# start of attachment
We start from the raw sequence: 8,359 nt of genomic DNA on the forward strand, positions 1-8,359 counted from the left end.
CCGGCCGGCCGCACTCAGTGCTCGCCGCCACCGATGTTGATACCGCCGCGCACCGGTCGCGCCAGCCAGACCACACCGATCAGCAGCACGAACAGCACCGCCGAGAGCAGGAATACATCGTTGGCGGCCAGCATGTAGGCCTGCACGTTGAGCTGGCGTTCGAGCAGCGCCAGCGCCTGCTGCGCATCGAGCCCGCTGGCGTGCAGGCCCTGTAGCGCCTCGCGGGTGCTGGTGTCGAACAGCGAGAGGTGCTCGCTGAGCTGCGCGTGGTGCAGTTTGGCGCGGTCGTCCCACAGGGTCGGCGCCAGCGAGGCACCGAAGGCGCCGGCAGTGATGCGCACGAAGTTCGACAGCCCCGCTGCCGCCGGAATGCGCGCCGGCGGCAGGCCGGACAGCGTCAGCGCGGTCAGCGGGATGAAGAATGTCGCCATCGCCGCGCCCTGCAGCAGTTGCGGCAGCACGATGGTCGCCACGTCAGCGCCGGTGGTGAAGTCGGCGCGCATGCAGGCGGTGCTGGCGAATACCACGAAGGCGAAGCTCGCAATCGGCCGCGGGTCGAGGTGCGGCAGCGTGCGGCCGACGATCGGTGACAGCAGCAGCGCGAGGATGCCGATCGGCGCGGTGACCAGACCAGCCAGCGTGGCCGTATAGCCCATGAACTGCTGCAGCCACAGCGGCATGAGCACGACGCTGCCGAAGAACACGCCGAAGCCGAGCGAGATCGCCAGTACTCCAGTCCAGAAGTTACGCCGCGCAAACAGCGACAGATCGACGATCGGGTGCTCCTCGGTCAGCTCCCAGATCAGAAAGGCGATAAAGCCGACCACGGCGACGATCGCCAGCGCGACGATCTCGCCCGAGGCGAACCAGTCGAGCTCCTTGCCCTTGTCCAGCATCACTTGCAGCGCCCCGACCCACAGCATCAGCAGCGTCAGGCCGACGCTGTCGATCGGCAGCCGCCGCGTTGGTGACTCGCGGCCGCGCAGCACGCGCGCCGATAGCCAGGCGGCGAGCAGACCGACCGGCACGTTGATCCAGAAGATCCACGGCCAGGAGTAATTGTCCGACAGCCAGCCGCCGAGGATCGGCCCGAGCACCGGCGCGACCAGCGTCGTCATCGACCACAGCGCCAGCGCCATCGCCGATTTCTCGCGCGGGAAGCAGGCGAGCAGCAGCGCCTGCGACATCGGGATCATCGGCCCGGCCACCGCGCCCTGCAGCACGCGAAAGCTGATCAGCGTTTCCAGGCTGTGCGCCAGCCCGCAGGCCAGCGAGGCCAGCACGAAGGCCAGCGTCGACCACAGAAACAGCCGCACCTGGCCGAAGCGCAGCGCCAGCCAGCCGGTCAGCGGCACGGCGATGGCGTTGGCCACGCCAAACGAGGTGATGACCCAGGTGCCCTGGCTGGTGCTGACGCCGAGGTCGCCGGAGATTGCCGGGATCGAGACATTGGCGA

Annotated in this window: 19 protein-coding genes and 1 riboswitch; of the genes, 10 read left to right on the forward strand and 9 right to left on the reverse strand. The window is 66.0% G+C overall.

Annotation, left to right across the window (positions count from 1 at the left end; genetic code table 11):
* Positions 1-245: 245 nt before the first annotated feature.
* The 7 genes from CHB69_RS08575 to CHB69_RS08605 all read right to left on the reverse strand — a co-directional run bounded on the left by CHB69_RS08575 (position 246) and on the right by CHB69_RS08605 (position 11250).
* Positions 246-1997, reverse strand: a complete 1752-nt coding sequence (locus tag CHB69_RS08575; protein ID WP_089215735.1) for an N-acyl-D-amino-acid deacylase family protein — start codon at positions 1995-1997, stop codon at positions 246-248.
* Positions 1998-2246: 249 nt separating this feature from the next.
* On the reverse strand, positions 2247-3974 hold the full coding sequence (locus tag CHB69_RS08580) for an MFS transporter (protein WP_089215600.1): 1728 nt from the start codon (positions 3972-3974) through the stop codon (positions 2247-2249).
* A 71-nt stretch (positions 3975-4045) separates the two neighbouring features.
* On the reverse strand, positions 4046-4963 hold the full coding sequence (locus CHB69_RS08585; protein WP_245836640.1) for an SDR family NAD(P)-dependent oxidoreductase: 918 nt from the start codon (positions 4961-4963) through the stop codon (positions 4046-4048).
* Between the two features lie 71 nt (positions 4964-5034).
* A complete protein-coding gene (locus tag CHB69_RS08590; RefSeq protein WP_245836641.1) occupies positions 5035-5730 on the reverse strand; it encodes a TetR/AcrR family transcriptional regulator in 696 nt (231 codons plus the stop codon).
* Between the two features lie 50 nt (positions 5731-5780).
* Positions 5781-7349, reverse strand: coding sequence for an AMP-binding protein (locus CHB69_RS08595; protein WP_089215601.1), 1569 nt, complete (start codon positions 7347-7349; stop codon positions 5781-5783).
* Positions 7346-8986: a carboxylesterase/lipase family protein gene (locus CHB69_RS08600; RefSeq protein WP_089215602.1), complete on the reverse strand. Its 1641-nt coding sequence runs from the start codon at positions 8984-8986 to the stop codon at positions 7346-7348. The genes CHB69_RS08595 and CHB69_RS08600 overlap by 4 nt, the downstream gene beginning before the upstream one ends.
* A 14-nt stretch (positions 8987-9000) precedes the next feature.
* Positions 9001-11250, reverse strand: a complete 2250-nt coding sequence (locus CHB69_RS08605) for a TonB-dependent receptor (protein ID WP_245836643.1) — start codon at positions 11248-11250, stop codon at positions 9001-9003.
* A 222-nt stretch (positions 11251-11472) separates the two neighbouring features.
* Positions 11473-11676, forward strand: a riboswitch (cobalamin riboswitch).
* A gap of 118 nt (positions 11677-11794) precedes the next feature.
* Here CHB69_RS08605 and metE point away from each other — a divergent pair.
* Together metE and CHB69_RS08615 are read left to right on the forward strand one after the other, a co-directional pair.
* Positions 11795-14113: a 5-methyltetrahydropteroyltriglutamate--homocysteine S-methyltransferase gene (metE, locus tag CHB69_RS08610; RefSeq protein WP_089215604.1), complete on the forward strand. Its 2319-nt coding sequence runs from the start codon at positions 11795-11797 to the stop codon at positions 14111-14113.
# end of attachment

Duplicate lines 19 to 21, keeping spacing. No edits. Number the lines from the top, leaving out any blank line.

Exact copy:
* A 222-nt stretch (positions 11251-11472) separates the two neighbouring features.
* Positions 11473-11676, forward strand: a riboswitch (cobalamin riboswitch).
* A gap of 118 nt (positions 11677-11794) precedes the next feature.